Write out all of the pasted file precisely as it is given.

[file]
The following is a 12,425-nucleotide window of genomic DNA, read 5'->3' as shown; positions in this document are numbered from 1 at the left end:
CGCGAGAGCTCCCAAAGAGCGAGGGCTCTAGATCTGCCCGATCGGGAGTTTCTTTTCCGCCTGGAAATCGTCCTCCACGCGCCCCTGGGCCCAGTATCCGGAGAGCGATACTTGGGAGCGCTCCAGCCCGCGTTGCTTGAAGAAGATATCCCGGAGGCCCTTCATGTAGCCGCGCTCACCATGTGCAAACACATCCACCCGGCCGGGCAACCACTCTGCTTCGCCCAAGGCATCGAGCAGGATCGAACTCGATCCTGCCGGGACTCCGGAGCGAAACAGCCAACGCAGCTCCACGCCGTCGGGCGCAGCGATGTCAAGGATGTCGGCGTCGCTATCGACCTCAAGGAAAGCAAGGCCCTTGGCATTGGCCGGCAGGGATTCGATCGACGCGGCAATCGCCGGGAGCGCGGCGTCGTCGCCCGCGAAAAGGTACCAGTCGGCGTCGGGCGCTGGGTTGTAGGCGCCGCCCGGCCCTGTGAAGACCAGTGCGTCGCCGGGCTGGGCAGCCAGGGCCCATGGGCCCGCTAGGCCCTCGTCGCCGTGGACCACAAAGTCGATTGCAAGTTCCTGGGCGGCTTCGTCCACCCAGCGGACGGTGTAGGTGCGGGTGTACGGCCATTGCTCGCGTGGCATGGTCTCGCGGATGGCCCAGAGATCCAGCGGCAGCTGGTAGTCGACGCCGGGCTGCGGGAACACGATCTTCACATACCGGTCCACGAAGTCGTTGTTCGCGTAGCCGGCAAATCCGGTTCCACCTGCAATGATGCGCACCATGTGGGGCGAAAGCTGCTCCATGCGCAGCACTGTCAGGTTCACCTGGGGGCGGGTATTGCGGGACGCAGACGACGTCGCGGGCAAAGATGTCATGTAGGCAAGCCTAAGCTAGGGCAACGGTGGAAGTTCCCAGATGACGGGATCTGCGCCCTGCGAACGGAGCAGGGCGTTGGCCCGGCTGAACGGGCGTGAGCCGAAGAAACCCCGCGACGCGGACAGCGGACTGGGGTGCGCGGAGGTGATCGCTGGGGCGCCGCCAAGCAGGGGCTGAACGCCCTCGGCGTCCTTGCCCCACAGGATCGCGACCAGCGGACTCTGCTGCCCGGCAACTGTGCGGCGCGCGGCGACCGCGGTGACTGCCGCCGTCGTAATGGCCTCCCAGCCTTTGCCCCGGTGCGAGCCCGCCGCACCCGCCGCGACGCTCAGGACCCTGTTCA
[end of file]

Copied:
The following is a 12,425-nucleotide window of genomic DNA, read 5'->3' as shown; positions in this document are numbered from 1 at the left end:
CGCGAGAGCTCCCAAAGAGCGAGGGCTCTAGATCTGCCCGATCGGGAGTTTCTTTTCCGCCTGGAAATCGTCCTCCACGCGCCCCTGGGCCCAGTATCCGGAGAGCGATACTTGGGAGCGCTCCAGCCCGCGTTGCTTGAAGAAGATATCCCGGAGGCCCTTCATGTAGCCGCGCTCACCATGTGCAAACACATCCACCCGGCCGGGCAACCACTCTGCTTCGCCCAAGGCATCGAGCAGGATCGAACTCGATCCTGCCGGGACTCCGGAGCGAAACAGCCAACGCAGCTCCACGCCGTCGGGCGCAGCGATGTCAAGGATGTCGGCGTCGCTATCGACCTCAAGGAAAGCAAGGCCCTTGGCATTGGCCGGCAGGGATTCGATCGACGCGGCAATCGCCGGGAGCGCGGCGTCGTCGCCCGCGAAAAGGTACCAGTCGGCGTCGGGCGCTGGGTTGTAGGCGCCGCCCGGCCCTGTGAAGACCAGTGCGTCGCCGGGCTGGGCAGCCAGGGCCCATGGGCCCGCTAGGCCCTCGTCGCCGTGGACCACAAAGTCGATTGCAAGTTCCTGGGCGGCTTCGTCCACCCAGCGGACGGTGTAGGTGCGGGTGTACGGCCATTGCTCGCGTGGCATGGTCTCGCGGATGGCCCAGAGATCCAGCGGCAGCTGGTAGTCGACGCCGGGCTGCGGGAACACGATCTTCACATACCGGTCCACGAAGTCGTTGTTCGCGTAGCCGGCAAATCCGGTTCCACCTGCAATGATGCGCACCATGTGGGGCGAAAGCTGCTCCATGCGCAGCACTGTCAGGTTCACCTGGGGGCGGGTATTGCGGGACGCAGACGACGTCGCGGGCAAAGATGTCATGTAGGCAAGCCTAAGCTAGGGCAACGGTGGAAGTTCCCAGATGACGGGATCTGCGCCCTGCGAACGGAGCAGGGCGTTGGCCCGGCTGAACGGGCGTGAGCCGAAGAAACCCCGCGACGCGGACAGCGGACTGGGGTGCGCGGAGGTGATCGCTGGGGCGCCGCCAAGCAGGGGCTGAACGCCCTCGGCGTCCTTGCCCCACAGGATCGCGACCAGCGGACTCTGCTGCCCGGCAACTGTGCGGCGCGCGGCGACCGCGGTGACTGCCGCCGTCGTAATGGCCTCCCAGCCTTTGCCCCGGTGCGAGCCCGCCGCACCCGCCGCGACGCTCAGGACCCTGTTCA